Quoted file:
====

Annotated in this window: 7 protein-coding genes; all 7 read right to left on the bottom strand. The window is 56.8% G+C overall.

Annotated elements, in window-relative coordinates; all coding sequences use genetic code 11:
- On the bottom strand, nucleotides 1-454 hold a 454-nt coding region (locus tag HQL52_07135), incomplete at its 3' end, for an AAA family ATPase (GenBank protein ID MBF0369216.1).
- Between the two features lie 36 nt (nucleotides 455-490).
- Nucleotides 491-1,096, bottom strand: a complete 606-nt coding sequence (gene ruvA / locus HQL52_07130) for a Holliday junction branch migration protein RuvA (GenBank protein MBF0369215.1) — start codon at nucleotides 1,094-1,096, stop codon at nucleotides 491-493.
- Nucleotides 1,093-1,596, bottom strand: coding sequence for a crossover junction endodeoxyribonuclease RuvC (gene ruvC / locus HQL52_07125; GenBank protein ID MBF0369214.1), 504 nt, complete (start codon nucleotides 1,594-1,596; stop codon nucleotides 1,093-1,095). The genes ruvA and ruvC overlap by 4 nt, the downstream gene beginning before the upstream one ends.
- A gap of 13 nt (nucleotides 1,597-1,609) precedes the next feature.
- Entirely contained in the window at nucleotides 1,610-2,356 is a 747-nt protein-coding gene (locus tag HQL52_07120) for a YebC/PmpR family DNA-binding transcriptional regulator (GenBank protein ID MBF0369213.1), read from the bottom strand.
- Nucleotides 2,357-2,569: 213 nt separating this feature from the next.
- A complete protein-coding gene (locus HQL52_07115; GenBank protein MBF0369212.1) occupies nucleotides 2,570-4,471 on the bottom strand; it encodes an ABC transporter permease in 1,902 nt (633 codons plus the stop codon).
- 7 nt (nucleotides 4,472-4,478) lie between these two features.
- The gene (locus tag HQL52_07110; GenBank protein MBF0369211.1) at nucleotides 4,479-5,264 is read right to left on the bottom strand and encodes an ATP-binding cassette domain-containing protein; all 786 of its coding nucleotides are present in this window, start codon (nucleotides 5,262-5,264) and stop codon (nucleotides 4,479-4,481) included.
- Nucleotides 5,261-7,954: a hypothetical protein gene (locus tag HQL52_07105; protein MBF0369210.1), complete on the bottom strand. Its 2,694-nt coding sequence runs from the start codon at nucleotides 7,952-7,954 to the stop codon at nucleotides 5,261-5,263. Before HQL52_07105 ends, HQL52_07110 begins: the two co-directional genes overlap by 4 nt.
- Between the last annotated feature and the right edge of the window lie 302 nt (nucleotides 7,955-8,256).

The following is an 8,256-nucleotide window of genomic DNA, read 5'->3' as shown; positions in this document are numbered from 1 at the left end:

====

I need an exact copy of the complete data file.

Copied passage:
Annotated in this window: 7 protein-coding genes; all 7 read right to left on the bottom strand. The window is 56.8% G+C overall.

Annotated elements, in window-relative coordinates; all coding sequences use genetic code 11:
- On the bottom strand, nucleotides 1-454 hold a 454-nt coding region (locus tag HQL52_07135), incomplete at its 3' end, for an AAA family ATPase (GenBank protein ID MBF0369216.1).
- Between the two features lie 36 nt (nucleotides 455-490).
- Nucleotides 491-1,096, bottom strand: a complete 606-nt coding sequence (gene ruvA / locus HQL52_07130) for a Holliday junction branch migration protein RuvA (GenBank protein MBF0369215.1) — start codon at nucleotides 1,094-1,096, stop codon at nucleotides 491-493.
- Nucleotides 1,093-1,596, bottom strand: coding sequence for a crossover junction endodeoxyribonuclease RuvC (gene ruvC / locus HQL52_07125; GenBank protein ID MBF0369214.1), 504 nt, complete (start codon nucleotides 1,594-1,596; stop codon nucleotides 1,093-1,095). The genes ruvA and ruvC overlap by 4 nt, the downstream gene beginning before the upstream one ends.
- A gap of 13 nt (nucleotides 1,597-1,609) precedes the next feature.
- Entirely contained in the window at nucleotides 1,610-2,356 is a 747-nt protein-coding gene (locus tag HQL52_07120) for a YebC/PmpR family DNA-binding transcriptional regulator (GenBank protein ID MBF0369213.1), read from the bottom strand.
- Nucleotides 2,357-2,569: 213 nt separating this feature from the next.
- A complete protein-coding gene (locus HQL52_07115; GenBank protein MBF0369212.1) occupies nucleotides 2,570-4,471 on the bottom strand; it encodes an ABC transporter permease in 1,902 nt (633 codons plus the stop codon).
- 7 nt (nucleotides 4,472-4,478) lie between these two features.
- The gene (locus tag HQL52_07110; GenBank protein MBF0369211.1) at nucleotides 4,479-5,264 is read right to left on the bottom strand and encodes an ATP-binding cassette domain-containing protein; all 786 of its coding nucleotides are present in this window, start codon (nucleotides 5,262-5,264) and stop codon (nucleotides 4,479-4,481) included.
- Nucleotides 5,261-7,954: a hypothetical protein gene (locus tag HQL52_07105; protein MBF0369210.1), complete on the bottom strand. Its 2,694-nt coding sequence runs from the start codon at nucleotides 7,952-7,954 to the stop codon at nucleotides 5,261-5,263. Before HQL52_07105 ends, HQL52_07110 begins: the two co-directional genes overlap by 4 nt.
- Between the last annotated feature and the right edge of the window lie 302 nt (nucleotides 7,955-8,256).

The following is an 8,256-nucleotide window of genomic DNA, read 5'->3' as shown; positions in this document are numbered from 1 at the left end: